Discover the cosmos! Each day a different image or photograph of our fascinating universe is featured, along with a brief explanation written by a professional astronomer.
May 27, 1998
Explanation: What do you call a neutron star with a super-strong magnetic field? You guessed it ... a Magnetar. Imagine a star with more mass than the sun, the density of a neutron, and a magnetic field about a thousand trillion (a one followed by 15 zeroes) times stronger than Earth's. It sounds exotic and theoretical, but strong evidence for the existence of magnetars has recently been announced based on data from orbiting X-ray and Gamma-ray observatories. Neutron stars are formed in the violent crucibles of stellar explosions. Some become pulsars with relatively weak magnetic fields, spinning and emitting pulses of electromagnetic radiation as their rotation slows. However, astronomers now believe that some become magnetars, with magnetic fields so intense that the solid neutron star crust buckles and shifts under its influence. The resulting star quakes could repeatedly generate brief flashes of hard X-rays and soft gamma-rays giving rise to the rare but mysterious "soft gamma repeaters" (not to be confused with " gamma-ray bursters"!). This still frame from an animation illustrating a spinning, flashing magnetar emphasizes the looping magnetic field lines embedded in the X-ray hot neutron star surface.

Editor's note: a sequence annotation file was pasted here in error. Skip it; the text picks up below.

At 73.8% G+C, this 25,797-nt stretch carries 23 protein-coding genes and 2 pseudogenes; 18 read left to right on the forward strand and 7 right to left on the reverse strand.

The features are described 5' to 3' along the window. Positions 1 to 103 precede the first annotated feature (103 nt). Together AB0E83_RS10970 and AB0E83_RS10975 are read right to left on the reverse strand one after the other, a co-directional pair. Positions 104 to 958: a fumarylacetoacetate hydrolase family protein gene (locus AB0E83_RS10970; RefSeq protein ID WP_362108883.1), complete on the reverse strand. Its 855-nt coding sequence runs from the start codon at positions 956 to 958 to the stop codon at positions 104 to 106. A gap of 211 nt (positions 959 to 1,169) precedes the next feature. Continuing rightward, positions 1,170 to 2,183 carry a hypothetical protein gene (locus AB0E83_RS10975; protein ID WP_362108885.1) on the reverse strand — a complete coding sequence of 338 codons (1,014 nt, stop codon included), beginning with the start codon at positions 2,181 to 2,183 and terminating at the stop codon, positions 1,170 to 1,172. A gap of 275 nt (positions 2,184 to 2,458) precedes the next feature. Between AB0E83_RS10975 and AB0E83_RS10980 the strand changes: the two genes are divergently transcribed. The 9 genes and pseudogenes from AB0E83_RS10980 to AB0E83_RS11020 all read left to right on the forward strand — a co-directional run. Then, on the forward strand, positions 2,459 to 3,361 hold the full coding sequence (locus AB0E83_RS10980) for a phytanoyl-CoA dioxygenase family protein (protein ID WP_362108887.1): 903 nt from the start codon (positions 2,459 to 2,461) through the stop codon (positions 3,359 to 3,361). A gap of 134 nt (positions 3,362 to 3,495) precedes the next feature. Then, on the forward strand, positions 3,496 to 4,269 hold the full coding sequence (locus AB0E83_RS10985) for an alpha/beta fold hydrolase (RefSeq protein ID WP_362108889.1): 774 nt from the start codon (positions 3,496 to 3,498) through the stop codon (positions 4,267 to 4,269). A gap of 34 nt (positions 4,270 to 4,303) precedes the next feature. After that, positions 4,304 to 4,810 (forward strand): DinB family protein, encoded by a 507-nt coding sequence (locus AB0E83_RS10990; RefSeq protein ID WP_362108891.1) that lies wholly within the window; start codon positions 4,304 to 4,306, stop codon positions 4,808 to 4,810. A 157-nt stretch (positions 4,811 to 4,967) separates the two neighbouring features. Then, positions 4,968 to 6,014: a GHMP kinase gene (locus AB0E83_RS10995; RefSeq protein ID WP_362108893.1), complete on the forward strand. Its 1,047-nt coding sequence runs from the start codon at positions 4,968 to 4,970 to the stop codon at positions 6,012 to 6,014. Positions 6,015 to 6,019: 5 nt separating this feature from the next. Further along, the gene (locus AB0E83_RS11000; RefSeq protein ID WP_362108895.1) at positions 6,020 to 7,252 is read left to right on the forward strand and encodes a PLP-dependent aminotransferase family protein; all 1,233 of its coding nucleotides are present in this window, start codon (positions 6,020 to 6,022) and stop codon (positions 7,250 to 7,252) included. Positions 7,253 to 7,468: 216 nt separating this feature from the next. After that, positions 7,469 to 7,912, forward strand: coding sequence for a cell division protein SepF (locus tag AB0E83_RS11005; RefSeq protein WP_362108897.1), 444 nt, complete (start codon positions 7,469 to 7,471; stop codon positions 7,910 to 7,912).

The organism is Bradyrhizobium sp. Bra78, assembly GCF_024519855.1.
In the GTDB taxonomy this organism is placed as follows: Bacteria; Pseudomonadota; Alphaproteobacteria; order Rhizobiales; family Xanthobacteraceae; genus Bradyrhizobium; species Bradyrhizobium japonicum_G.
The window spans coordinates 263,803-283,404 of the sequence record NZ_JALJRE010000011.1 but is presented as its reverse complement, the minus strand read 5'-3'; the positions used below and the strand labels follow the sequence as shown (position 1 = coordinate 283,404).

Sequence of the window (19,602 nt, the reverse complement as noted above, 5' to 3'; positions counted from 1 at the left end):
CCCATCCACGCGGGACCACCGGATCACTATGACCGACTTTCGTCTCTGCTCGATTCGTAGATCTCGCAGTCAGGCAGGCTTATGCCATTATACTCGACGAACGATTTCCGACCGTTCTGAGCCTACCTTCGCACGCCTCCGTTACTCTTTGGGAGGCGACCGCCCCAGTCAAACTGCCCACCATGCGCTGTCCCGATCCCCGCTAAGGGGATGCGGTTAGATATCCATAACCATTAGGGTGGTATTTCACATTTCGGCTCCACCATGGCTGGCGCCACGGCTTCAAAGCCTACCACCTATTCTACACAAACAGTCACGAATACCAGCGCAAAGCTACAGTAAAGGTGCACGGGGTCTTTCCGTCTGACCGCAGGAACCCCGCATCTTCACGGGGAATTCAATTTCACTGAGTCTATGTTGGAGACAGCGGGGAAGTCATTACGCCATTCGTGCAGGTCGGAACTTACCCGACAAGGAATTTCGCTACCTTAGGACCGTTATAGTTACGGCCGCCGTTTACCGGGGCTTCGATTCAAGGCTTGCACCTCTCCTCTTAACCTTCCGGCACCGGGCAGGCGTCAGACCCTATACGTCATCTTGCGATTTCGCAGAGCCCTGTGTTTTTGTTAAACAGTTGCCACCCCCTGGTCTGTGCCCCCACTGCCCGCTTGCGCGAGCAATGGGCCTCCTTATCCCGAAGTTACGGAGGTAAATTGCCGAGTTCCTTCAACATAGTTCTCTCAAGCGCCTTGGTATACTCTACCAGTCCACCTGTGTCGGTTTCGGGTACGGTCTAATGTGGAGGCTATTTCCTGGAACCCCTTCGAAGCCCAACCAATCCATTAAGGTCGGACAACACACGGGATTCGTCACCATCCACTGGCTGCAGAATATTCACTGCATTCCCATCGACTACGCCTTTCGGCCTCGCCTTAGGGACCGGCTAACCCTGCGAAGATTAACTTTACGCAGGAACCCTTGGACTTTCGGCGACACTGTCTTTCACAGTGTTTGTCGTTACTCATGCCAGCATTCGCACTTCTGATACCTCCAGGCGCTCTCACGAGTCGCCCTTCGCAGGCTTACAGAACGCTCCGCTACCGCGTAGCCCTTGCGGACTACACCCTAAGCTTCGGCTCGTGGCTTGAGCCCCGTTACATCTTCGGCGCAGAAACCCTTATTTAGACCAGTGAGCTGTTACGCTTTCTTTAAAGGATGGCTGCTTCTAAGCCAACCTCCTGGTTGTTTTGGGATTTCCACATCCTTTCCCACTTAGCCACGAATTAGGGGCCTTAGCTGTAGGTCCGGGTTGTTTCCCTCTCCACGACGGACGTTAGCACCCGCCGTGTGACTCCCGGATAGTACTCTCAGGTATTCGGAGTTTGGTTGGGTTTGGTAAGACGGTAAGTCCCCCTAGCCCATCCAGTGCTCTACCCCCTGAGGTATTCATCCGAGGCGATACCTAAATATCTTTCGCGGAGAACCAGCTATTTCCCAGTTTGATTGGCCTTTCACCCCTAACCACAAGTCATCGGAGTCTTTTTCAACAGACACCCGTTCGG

Authors & editors:
NASA Technical Rep.: Jay Norris. Specific rights apply.
A service of: LHEA at NASA/ GSFC
&: Michigan Tech. U.